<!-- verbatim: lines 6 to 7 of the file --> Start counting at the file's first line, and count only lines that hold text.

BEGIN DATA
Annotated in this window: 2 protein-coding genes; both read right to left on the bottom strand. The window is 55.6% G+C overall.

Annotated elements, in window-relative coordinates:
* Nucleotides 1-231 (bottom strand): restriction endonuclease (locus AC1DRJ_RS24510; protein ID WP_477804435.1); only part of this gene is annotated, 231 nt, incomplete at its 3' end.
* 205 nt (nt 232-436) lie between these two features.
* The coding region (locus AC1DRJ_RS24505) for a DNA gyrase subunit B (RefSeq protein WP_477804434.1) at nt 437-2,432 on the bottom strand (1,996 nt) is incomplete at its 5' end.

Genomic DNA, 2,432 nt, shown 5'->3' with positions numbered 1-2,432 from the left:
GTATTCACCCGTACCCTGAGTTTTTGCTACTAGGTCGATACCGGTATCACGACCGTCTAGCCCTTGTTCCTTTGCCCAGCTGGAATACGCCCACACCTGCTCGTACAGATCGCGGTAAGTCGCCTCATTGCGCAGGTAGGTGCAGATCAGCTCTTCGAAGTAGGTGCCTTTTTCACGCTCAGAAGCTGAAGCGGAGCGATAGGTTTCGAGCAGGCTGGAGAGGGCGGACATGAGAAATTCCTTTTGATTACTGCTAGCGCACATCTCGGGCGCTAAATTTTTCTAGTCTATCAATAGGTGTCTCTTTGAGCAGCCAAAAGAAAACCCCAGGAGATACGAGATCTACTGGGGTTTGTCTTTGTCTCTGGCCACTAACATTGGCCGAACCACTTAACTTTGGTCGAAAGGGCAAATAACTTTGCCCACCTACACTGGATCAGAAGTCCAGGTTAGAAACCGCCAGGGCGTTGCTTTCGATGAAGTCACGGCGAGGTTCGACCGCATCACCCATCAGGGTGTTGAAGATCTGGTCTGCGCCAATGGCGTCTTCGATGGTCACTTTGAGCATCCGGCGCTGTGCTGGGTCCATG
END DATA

Genomic DNA, 2,432 nt, shown 5'->3' with positions numbered 1-2,432 from the left:
GTATTCACCCGTACCCTGAGTTTTTGCTACTAGGTCGATACCGGTATCACGACCGTCTAGCCCTTGTTCCTTTGCCCAGCTGGAATACGCCCACACCTGCTCGTACAGATCGCGGTAAGTCGCCTCATTGCGCAGGTAGGTGCAGATCAGCTCTTCGAAGTAGGTGCCTTTTTCACGCTCAGAAGCTGAAGCGGAGCGATAGGTTTCGAGCAGGCTGGAGAGGGCGGACATGAGAAATTCCTTTTGATTACTGCTAGCGCACATCTCGGGCGCTAAATTTTTCTAGTCTATCAATAGGTGTCTCTTTGAGCAGCCAAAAGAAAACCCCAGGAGATACGAGATCTACTGGGGTTTGTCTTTGTCTCTGGCCACTAACATTGGCCGAACCACTTAACTTTGGTCGAAAGGGCAAATAACTTTGCCCACCTACACTGGATCAGAAGTCCAGGTTAGAAACCGCCAGGGCGTTGCTTTCGATGAAGTCACGGCGAGGTTCGACCGCATCACCCATCAGGGTGTTGAAGATCTGGTCTGCGCCAATGGCGTCTTCGATGGTCACTTTGAGCATCCGGCGCTGTGCTGGGTCCATG